Tuesday, September 5, 2017

Are You Making Ministry More Discouraging than Necessary?

Over time I realized I was making this more difficult than it had to be. I sat down and thought about what I wanted to do in terms of one on one discipleship. I asked myself some hard questions and then made some adjustments. Soon I came up with four important categories that I wanted to fill my time with. And, as it turns out, it worked. I am seeing more fruit and I am more encouraged. And, the hunch worked: I actually was able to better serve guys whose spiritual wheels may be stuck in the mud.

 

The struggles associated with pastoral ministry are well documented. It’s a hard job. There is ample discouragement. Pastors know this going in and learn it first hand as we serve. Here I don’t want to point out what we already know as much something that may be less obvious.

Ministry doesn’t need to be as discouraging as you may be letting it be.

Let me give you an example from my experience. I planted the church where I serve nearly 6 years ago. In this context I found myself wearing a lot of hats. But in the course of studying to preach, working on the church website, developing leaders, acquiring a building, writing a constitution, and doing a fair bit of counseling, I found myself wearing one hat over and over again. I am talking about being the one designated to spark revival in the life of the guy who seems largely apathetic to the things of God. And after meetings I would only want to have more meetings; the time with them only increased my burden for them. Often I would look at my weekly schedule and feel discouraged. Wanting to develop leaders and disciple new converts, I found myself with a schedule filled with meetings with guys who weren’t too keen to talk about the Bible.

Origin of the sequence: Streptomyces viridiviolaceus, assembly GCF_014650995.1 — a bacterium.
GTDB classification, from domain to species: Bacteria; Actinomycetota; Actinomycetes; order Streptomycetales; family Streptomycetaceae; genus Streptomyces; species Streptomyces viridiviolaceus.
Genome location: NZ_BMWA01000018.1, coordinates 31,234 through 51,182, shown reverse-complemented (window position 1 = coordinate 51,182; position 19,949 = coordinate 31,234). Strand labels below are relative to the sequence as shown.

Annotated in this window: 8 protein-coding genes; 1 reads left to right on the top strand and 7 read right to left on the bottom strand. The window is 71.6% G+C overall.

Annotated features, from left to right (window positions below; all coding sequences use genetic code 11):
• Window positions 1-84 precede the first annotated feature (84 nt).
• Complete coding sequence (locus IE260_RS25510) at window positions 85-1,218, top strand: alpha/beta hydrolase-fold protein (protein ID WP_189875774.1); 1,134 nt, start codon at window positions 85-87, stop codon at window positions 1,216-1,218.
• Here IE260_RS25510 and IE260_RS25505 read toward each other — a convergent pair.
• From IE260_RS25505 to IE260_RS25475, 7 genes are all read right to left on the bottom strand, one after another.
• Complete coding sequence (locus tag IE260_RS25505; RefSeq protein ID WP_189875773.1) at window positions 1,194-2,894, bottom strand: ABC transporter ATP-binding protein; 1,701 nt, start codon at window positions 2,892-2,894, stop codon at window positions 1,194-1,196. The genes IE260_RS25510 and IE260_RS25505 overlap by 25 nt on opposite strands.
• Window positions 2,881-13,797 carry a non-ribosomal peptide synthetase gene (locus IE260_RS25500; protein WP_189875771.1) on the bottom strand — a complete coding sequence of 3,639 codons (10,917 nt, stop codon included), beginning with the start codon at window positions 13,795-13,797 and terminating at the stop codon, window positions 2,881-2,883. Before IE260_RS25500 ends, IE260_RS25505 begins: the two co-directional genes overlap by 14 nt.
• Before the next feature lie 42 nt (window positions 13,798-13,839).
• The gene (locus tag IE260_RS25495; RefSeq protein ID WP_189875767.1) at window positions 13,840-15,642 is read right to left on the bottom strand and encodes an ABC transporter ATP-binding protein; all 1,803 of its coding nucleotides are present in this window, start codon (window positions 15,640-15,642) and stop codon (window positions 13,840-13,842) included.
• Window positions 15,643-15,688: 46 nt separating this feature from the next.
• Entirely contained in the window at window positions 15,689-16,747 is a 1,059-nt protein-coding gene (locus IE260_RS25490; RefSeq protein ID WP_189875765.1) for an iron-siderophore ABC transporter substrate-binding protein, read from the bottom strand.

Over time I realized I was making this more difficult than it had to be. I sat down and thought about what I wanted to do in terms of one on one discipleship. I asked myself some hard questions and then made some adjustments. Soon I came up with four important categories that I wanted to fill my time with. And, as it turns out, it worked. I am seeing more fruit and I am more encouraged. And, the hunch worked: I actually was able to better serve guys whose spiritual wheels may be stuck in the mud.

Here are the categories, non-Christian, young believers, leaders, and those struggling. I each explain below.

Non-Christians

I love explaining the gospel to non-Christians. It lights me up and gives me a unique joy. But I’ve noticed that pastoral ministry does not provide many evangelism opportunities. I need to make and take these. Having a category for the non-Christian may seem like a no-brainer, but it wasn’t for me–and I bet it isn’t for some other guys. Over the last couple of years, I’ve enjoyed Bible studies with non-Christians. The Lord has used their questions and curiosity to invigorate me. It also becomes a good example for others in the church. I love carving out this time.

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